What would Jesus drive?

Oct 12th, 2012 | By | Category: Ministry

It was a moment for a silly question ‘what would Jesus drive?’

Walking along the edge of the Bristol Downs at sunset one autumn evening, I crossed the road to walk along the pavement passing a series of fine houses. As I walked, a car drew up at the roadside ahead of me. The driver, a striking young man in his late twenties, dark-haired and wearing an open-necked shirt and immaculate trousers stepped out of the left-hand drive car and went around to open the passenger door at the pavement side. His companion for the evening, a brunette with sunglasses on the top of her head, came out of one of the houses and gave him a peck on the cheek before elegantly reclining into the car.

The car was a yellow Ferrari convertible. Don’t ask me the model; I haven’t a clue about such things. It was a picture of perfection. Here was wealth and style and elegance and sophistication I could never dream of.

A yellow Ferrari was a reminder, as if one were needed, of my complete failure to attain suaveness, affluence or cosmopolitanism.

Re-crossing the Downs later that evening, parked at the roadside as I headed towards the setting sun, I saw the car that was much closer to my station in life;€“ a green Morris 1000 Traveller.

I always associated Morris Minors with clergymen.  Why the association between clergy and Morris Minors?  I don’t know.

Perhaps  Morrises were the best that might be afforded on a clerical stipend; perhaps they represented best value for money; perhaps they were unostentatious in times when many people in the parish might have afforded no car at all.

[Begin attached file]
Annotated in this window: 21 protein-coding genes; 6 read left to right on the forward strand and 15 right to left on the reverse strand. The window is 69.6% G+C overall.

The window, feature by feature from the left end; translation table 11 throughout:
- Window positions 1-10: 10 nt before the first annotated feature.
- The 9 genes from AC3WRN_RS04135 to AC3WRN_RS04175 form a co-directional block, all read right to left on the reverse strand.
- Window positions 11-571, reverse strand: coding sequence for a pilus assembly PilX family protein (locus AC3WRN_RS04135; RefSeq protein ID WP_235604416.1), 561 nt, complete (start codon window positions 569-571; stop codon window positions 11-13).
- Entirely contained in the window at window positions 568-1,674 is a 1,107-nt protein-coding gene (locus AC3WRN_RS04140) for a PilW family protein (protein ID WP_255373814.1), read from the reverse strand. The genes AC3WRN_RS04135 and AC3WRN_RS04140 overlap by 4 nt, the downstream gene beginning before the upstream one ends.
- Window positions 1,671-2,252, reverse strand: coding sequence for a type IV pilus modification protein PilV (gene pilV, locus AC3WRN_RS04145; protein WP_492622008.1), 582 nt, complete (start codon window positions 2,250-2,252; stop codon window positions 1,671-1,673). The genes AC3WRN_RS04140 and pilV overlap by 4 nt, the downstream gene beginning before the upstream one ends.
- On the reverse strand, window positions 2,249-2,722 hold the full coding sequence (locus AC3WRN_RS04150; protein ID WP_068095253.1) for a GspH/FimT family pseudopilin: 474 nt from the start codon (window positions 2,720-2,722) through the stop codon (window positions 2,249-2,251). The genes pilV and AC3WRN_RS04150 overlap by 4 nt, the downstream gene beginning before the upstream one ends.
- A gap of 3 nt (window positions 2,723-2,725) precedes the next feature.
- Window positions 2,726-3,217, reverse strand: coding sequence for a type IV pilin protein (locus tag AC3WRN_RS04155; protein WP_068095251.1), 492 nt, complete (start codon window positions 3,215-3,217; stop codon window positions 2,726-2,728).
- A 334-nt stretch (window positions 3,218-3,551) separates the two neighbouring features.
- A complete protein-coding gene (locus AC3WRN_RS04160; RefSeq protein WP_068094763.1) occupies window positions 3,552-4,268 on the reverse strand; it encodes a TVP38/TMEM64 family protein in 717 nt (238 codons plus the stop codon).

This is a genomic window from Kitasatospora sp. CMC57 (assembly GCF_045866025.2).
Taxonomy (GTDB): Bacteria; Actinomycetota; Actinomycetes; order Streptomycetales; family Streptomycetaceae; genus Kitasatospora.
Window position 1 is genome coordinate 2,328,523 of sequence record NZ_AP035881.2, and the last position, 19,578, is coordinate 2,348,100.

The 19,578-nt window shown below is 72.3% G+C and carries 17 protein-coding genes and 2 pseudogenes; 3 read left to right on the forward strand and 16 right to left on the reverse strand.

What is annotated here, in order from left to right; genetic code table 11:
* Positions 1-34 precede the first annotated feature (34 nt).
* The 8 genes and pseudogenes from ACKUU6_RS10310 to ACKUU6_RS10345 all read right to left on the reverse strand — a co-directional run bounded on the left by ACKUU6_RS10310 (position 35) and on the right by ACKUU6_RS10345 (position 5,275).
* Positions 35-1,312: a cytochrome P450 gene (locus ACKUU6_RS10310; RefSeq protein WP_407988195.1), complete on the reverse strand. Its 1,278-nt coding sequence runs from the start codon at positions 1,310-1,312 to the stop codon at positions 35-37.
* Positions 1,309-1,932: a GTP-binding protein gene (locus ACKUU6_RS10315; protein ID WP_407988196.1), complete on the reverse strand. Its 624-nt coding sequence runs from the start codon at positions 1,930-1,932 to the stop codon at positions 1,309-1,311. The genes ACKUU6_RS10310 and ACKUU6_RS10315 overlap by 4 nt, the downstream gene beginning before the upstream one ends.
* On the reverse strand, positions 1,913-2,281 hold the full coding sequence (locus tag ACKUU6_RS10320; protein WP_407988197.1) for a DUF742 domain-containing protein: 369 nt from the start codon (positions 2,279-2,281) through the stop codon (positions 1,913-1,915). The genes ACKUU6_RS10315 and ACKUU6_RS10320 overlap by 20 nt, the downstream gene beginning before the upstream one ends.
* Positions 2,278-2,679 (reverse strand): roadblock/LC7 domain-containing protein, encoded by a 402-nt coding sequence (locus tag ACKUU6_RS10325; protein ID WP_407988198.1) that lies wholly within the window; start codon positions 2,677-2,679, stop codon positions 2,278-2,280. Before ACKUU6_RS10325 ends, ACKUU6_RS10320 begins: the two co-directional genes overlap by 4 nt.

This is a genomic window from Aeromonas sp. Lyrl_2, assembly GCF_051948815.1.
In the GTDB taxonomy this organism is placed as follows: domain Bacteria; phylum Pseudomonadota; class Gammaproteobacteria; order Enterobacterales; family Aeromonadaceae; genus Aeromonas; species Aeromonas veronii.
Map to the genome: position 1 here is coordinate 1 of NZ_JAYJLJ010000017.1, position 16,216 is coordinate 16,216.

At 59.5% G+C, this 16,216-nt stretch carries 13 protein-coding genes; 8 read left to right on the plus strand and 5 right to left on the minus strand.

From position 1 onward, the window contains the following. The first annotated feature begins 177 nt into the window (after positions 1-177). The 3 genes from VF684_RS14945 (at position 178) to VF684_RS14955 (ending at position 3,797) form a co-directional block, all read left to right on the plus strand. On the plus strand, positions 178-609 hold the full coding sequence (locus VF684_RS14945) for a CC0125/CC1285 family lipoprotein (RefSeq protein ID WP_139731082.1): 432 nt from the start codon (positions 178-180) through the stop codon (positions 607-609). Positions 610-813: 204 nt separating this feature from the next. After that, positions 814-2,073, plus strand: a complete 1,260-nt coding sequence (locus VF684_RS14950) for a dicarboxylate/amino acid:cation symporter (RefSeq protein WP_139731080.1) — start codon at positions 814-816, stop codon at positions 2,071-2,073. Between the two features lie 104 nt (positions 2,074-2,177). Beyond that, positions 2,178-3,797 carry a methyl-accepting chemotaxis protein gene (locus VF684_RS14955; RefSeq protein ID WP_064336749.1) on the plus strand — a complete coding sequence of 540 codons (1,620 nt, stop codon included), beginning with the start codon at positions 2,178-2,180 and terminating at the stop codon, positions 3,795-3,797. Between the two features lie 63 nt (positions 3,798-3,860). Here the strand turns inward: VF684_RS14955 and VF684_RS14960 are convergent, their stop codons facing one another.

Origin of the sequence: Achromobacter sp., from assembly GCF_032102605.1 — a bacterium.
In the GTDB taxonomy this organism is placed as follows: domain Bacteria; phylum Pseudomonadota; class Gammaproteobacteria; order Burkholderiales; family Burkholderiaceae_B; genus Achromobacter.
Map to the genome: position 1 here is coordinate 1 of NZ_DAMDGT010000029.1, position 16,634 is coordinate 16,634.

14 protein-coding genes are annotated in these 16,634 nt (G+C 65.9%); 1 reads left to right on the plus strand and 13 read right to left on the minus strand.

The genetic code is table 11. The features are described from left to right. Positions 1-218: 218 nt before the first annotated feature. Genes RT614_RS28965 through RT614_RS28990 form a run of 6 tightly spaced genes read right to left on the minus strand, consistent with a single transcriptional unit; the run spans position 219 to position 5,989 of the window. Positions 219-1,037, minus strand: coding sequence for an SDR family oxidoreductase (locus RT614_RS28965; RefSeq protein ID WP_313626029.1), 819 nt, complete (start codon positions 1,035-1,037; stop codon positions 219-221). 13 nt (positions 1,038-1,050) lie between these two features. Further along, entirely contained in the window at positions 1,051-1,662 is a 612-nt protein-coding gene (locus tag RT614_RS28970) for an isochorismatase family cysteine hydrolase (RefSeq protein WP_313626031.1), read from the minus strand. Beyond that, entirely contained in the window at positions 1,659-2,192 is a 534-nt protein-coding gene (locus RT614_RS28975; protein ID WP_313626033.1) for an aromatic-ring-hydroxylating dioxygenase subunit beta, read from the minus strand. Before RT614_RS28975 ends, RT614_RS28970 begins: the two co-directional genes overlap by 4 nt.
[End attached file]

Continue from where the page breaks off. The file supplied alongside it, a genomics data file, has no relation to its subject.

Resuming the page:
Perhaps it is something much more subconscious, something much less apparent. The Morris Minor conjures images of rural idylls, of a stable, unchanging society, of a world that is safe and unthreatening. It is a car with which to drive through sleepy villages with thatched cottages and village greens and cricket pitches. It is the car of the district nurse and the primary school teacher.  Open the glove compartment and there would be an AA members’ handbook; open the boot and there would be a basket with a Thermos flask and sandwiches and pork pies and fruit cake.

The Morris Minor is a symbol of reassurance, of feeling content that all was well with one’s world.

But which would Jesus have driven: the Italian masterpiece or the Cowley manufacture? One suspects neither. It would seem more in keeping with his life and teaching that he would have caught the bus, or, where there was no bus, to have walked – for miles if necessary.





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  1. Give me the Morris Minor any day, it’ll be more reliable !!!

  2. The picture of the old Morris Minor made me think about the great motoring icons from those times – cars were very distinctive. It’s hard to imagine anything now being instantly recognizable in the future in the way cars like the Minor, the Fords, the Beetle and the Jaguars are now.

  3. The Morris 1000 was particularly popular among clergy in this country, Roman Catholic and Church of Ireland, because of the height of the roof. It enabled clergy to drive while wearing their top hat!

  4. The little Fiat 500 (& convertible) is v cute & green (ish) too.

  5. Ian when I was a child I could tell what each car was going by our house by its exhaust tone, without seeing the car!!! and as there were that few on the road, guess whose car it was !! The only one I can recognise is the Land Rover TD5 engine, the rest go woosh

  6. Most cars not only sound the same, they look the same. The Fiat 500’s cuteness comes from it being retro!

  7. Don’t Alfas still look a bit different?

  8. My grandmother had a Morris Minor. I remember her driving it around Crewe in the 1980s. She had been a teacher, but her husband was a railway engineer so I suppose it was quite a modest car given their income. My grandmother had to give up driving in about 1985 when she went the wrong way around a roundabout and, when this was pointed out to her, responded “I never could abide those silly rules!”

  9. The Morris Minor was modest but conveyed a sense of respectability.

    The French would have concurred with your grandmother about roundabouts – they have still not adjusted to the idea of Priorité à Gauche!

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